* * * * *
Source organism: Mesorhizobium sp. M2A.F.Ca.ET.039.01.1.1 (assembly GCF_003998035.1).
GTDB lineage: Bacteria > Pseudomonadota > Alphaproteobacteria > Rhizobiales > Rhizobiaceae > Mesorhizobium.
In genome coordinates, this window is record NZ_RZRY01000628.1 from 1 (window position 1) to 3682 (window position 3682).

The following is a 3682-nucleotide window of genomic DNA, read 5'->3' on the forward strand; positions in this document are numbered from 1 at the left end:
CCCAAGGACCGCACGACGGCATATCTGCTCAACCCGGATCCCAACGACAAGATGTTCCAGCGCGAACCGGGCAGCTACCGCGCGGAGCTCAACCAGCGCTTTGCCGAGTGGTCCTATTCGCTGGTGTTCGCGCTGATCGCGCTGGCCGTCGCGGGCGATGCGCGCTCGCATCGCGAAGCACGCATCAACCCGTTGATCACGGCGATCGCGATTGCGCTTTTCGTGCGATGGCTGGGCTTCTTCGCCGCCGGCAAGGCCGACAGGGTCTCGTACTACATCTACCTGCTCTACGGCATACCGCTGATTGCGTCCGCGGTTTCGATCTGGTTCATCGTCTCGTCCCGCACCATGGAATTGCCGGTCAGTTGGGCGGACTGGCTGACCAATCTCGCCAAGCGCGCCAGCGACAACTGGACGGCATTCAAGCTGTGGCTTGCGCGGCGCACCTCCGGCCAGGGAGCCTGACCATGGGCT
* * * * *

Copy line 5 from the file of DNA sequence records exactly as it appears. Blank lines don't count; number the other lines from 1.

CCCAAGGACCGCACGACGGCATATCTGCTCAACCCGGATCCCAACGACAAGATGTTCCAGCGCGAACCGGGCAGCTACCGCGCGGAGCTCAACCAGCGCTTTGCCGAGTGGTCCTATTCGCTGGTGTTCGCGCTGATCGCGCTGGCCGTCGCGGGCGATGCGCGCTCGCATCGCGAAGCACGCATCAACCCGTTGATCACGGCGATCGCGATTGCGCTTTTCGTGCGATGGCTGGGCTTCTTCGCCGCCGGCAAGGCCGACAGGGTCTCGTACTACATCTACCTGCTCTACGGCATACCGCTGATTGCGTCCGCGGTTTCGATCTGGTTCATCGTCTCGTCCCGCACCATGGAATTGCCGGTCAGTTGGGCGGACTGGCTGACCAATCTCGCCAAGCGCGCCAGCGACAACTGGACGGCATTCAAGCTGTGGCTTGCGCGGCGCACCTCCGGCCAGGGAGCCTGACCATGGGCT